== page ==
Hurricane effects on Anoles

Exciting news: Our next paper on the effects of hurricanes on Anoles has just been published in PNAS! Here’s a link to the paper.

This study has been on my mind since our first paper about the lizards on Turks and Caicos before and after Hurricane Irma back in 2017. You can see some terrific video about that research here:

The initial paper was evidence for natural selection due to hurricanes – the hurricane survivors had larger toepads. It left me with two questions though: the first was what does this short-term selection mean for the next generation of lizards? The second question was is this a special case, unique to the Turks and Caicos anole, or is this a more wide-spread phenomenon?

A picture of Anoles carolinensis holding on tight in simulated hurricane-force winds. I took the photos and Ben Kazez helped with compositing the progression.

To answer this question, we returned to Turks and Caicos and measured the offspring of the hurricane survivors. What we found was that their toepads were still significantly larger than the population average from before the hurricane, and about the same size as those of their parents. In other words, those large-toepad lizards that survived the storm seemed to have passed along that trait to the next generation. Here’s figure 1 from the paper illustrating that trend:


What about Turks and Caicos being a special case? Well, we don’t have great before/after data on other anoles like we just happened to have for the population on Turks and Caicos, so I had to get a little creative. Essentially, instead of looking at patterns in toepad areas after hurricanes, I decided to compare populations that had been hit relatively more or less frequently by the storms. The prediction being that those populations that had been hit more often would tend to have larger toepads.


In order to do so, I reached out to Alex Kowaleski, a post-doc at Penn State who’s research specialty is hurricanes. He was able to use a dataset from NOAA to interpolate the location and windspeed of every hurricane in the Atlantic basin over the last 70 years.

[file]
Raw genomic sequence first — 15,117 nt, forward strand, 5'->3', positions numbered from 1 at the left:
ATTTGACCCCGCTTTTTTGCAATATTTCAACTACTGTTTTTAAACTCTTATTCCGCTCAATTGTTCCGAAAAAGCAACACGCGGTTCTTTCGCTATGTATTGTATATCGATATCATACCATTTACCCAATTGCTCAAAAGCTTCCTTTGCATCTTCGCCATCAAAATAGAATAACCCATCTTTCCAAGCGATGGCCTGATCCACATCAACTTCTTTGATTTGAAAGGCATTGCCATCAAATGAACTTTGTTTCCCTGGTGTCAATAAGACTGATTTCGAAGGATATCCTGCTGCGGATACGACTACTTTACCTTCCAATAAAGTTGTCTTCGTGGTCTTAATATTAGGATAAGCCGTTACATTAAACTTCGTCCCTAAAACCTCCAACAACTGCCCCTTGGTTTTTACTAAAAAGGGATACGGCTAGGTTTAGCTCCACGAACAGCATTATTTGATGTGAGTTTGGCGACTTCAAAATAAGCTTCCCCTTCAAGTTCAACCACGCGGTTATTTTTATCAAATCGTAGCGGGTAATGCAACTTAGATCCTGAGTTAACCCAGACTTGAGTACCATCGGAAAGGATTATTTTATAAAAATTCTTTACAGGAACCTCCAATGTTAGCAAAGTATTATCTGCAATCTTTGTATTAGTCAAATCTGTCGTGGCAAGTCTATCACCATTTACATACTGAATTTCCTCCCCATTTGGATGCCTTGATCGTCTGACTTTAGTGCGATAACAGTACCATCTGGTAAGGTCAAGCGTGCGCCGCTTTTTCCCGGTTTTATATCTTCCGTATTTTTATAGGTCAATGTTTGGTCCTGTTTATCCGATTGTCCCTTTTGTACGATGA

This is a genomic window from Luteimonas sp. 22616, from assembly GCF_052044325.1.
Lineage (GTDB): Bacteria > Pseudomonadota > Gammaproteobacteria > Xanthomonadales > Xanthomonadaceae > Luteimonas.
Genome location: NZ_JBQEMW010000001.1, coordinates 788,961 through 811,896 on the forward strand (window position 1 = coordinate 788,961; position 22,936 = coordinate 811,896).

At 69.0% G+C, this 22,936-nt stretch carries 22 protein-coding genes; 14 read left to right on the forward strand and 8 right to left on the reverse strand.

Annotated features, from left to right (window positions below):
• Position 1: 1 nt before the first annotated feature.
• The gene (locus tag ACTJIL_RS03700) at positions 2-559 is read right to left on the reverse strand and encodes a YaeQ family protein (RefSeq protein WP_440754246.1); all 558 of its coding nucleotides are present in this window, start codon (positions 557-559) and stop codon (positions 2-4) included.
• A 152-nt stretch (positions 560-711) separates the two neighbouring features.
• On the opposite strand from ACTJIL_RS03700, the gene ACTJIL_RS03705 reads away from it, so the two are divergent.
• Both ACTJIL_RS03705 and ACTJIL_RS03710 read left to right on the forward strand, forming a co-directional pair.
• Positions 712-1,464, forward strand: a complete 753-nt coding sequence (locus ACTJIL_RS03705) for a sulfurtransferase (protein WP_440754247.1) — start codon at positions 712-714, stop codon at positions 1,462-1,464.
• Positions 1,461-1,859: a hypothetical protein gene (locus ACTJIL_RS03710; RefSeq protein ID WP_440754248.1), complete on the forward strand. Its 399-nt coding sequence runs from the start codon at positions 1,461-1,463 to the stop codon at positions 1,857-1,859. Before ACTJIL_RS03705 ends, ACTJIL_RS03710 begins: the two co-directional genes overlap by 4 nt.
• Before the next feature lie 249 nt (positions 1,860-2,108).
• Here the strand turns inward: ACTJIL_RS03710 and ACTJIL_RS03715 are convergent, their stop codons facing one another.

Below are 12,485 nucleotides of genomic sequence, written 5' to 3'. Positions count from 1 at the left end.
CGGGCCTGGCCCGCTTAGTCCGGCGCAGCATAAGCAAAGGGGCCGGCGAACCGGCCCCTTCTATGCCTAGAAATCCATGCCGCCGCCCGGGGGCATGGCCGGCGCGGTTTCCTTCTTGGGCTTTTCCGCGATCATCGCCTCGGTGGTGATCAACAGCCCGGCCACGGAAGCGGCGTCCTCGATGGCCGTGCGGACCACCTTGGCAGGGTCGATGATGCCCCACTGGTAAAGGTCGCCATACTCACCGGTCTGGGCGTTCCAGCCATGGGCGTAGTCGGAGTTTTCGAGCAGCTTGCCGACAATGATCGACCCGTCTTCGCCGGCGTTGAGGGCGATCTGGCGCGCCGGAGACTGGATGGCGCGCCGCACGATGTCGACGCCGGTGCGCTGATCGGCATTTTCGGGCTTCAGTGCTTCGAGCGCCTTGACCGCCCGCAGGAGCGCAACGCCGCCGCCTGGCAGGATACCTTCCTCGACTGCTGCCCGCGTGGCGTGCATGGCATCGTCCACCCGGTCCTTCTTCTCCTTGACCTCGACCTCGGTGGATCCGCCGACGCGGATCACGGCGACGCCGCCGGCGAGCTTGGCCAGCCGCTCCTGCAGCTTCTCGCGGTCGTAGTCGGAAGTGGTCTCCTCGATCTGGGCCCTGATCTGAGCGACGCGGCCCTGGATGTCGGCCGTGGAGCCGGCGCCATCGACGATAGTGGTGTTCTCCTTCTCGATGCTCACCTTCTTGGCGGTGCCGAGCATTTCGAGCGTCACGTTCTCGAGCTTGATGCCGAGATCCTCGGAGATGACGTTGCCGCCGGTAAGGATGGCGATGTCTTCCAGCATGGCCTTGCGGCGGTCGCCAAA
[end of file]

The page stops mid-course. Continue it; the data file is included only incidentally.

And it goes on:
Armed with the hurricane data, I next investigated toepads at two geographical scales: the first across 12 populations of the widespread Anolis sagrei. What we found was that those sagrei populations that had experienced more hurricanes, tended to have larger toepads. You can see that here:Fig2One of the best things about studying anoles is their incredible diversity. They range from the US to Brazil and there are hundreds of species throughout. With the help of collaborators, I got pictures of the toepads of 188 different species of anoles across this range. We found the same pattern: species that had experienced more hurricanes in the last 70 years also had larger toepads, on average.

Fig3 This suggests that hurricanes are having an important, and durable effect on the evolution of these lizards at multiple different geographical scales – the local, the regional, and the continental. Climatologists and meteorologists predict that severe hurricanes are going to become more frequent due to climate change. This study suggests that those severe hurricanes may have important effects on the evolution of the populations and species in the path of those hurricanes. My hope is for researchers to investigate this pattern in other systems – plants, insects, snails, corals – to see if there are indications in other taxa that hurricanes are driving patterns of trait diversity in the Neotropics.

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